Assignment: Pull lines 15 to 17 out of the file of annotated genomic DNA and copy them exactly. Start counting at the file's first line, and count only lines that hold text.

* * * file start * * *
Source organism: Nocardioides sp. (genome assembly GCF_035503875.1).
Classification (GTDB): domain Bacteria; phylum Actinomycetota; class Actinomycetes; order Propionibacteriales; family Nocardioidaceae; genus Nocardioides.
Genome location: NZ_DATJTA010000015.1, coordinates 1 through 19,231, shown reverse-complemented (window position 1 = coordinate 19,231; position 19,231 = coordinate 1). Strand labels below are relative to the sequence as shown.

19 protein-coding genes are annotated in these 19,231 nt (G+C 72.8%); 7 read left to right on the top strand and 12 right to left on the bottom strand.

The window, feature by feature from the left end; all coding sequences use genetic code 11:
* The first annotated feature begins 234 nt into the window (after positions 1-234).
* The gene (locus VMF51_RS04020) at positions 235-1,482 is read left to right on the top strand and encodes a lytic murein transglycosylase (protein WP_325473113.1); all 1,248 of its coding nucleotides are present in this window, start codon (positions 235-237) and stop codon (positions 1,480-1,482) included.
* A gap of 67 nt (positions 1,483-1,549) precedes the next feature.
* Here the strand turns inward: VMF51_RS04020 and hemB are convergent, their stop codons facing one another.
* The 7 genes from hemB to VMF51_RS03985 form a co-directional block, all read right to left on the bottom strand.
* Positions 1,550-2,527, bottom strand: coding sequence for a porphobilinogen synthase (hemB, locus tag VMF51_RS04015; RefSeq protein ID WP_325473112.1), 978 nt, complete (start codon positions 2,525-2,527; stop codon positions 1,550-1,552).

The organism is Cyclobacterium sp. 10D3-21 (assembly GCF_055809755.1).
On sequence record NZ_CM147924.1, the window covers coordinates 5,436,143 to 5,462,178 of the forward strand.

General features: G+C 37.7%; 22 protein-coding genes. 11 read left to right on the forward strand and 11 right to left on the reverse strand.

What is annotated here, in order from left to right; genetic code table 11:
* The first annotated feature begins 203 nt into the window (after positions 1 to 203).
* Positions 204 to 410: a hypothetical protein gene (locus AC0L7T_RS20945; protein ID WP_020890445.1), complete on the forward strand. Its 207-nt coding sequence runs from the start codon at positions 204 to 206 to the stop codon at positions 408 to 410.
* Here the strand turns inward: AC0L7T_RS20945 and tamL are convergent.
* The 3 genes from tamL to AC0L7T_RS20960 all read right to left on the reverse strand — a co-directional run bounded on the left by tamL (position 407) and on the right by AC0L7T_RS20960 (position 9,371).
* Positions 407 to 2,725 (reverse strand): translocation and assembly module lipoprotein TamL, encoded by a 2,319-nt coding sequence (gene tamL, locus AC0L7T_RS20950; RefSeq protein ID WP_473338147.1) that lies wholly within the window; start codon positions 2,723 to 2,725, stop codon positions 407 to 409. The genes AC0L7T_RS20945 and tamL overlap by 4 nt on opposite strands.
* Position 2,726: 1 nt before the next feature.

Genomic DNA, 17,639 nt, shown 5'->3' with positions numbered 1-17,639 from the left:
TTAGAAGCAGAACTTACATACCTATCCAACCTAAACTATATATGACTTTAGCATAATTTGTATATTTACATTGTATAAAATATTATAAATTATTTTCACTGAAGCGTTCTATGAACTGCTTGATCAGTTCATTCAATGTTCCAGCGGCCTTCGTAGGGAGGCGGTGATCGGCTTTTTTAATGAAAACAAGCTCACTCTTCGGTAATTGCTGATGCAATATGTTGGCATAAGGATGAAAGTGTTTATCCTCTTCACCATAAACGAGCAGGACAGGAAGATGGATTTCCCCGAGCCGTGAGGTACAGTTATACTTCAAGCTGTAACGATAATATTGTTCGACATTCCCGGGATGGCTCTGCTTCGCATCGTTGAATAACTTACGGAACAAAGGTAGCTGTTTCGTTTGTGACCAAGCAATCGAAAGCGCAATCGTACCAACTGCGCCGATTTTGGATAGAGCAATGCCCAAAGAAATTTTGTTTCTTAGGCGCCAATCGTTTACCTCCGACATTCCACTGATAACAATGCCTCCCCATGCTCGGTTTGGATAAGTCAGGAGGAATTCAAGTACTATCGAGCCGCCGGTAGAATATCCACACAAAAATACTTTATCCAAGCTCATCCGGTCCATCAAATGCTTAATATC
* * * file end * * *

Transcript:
What is annotated here, in order from left to right; genetic code table 11:
* The first annotated feature begins 203 nt into the window (after positions 1 to 203).
* Positions 204 to 410: a hypothetical protein gene (locus AC0L7T_RS20945; protein ID WP_020890445.1), complete on the forward strand. Its 207-nt coding sequence runs from the start codon at positions 204 to 206 to the stop codon at positions 408 to 410.